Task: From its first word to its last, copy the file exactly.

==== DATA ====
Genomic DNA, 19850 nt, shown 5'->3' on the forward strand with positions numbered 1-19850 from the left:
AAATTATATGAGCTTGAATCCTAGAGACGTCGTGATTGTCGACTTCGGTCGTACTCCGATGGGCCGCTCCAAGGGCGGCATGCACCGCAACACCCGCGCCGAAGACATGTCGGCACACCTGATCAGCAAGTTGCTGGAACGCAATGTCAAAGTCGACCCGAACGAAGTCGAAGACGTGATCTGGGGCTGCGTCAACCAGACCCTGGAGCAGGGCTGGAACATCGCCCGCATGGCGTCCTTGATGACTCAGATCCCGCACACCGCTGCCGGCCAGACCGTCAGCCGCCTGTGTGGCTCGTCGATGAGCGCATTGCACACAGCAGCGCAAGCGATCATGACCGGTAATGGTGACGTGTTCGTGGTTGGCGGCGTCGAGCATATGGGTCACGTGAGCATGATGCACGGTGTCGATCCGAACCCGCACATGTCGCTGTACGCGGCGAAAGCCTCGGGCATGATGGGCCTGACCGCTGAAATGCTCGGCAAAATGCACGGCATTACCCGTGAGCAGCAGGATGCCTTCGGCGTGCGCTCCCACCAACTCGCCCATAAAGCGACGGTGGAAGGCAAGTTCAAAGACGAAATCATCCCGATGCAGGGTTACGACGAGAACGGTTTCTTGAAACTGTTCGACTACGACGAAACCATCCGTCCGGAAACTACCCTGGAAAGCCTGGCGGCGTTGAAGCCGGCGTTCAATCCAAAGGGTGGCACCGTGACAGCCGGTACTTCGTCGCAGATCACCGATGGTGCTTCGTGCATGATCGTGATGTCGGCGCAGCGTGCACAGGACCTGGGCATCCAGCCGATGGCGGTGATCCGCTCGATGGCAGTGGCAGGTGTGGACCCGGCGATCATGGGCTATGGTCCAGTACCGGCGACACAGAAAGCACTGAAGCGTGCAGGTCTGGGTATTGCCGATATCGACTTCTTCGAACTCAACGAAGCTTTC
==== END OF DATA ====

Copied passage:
Genomic DNA, 19850 nt, shown 5'->3' on the forward strand with positions numbered 1-19850 from the left:
AAATTATATGAGCTTGAATCCTAGAGACGTCGTGATTGTCGACTTCGGTCGTACTCCGATGGGCCGCTCCAAGGGCGGCATGCACCGCAACACCCGCGCCGAAGACATGTCGGCACACCTGATCAGCAAGTTGCTGGAACGCAATGTCAAAGTCGACCCGAACGAAGTCGAAGACGTGATCTGGGGCTGCGTCAACCAGACCCTGGAGCAGGGCTGGAACATCGCCCGCATGGCGTCCTTGATGACTCAGATCCCGCACACCGCTGCCGGCCAGACCGTCAGCCGCCTGTGTGGCTCGTCGATGAGCGCATTGCACACAGCAGCGCAAGCGATCATGACCGGTAATGGTGACGTGTTCGTGGTTGGCGGCGTCGAGCATATGGGTCACGTGAGCATGATGCACGGTGTCGATCCGAACCCGCACATGTCGCTGTACGCGGCGAAAGCCTCGGGCATGATGGGCCTGACCGCTGAAATGCTCGGCAAAATGCACGGCATTACCCGTGAGCAGCAGGATGCCTTCGGCGTGCGCTCCCACCAACTCGCCCATAAAGCGACGGTGGAAGGCAAGTTCAAAGACGAAATCATCCCGATGCAGGGTTACGACGAGAACGGTTTCTTGAAACTGTTCGACTACGACGAAACCATCCGTCCGGAAACTACCCTGGAAAGCCTGGCGGCGTTGAAGCCGGCGTTCAATCCAAAGGGTGGCACCGTGACAGCCGGTACTTCGTCGCAGATCACCGATGGTGCTTCGTGCATGATCGTGATGTCGGCGCAGCGTGCACAGGACCTGGGCATCCAGCCGATGGCGGTGATCCGCTCGATGGCAGTGGCAGGTGTGGACCCGGCGATCATGGGCTATGGTCCAGTACCGGCGACACAGAAAGCACTGAAGCGTGCAGGTCTGGGTATTGCCGATATCGACTTCTTCGAACTCAACGAAGCTTTC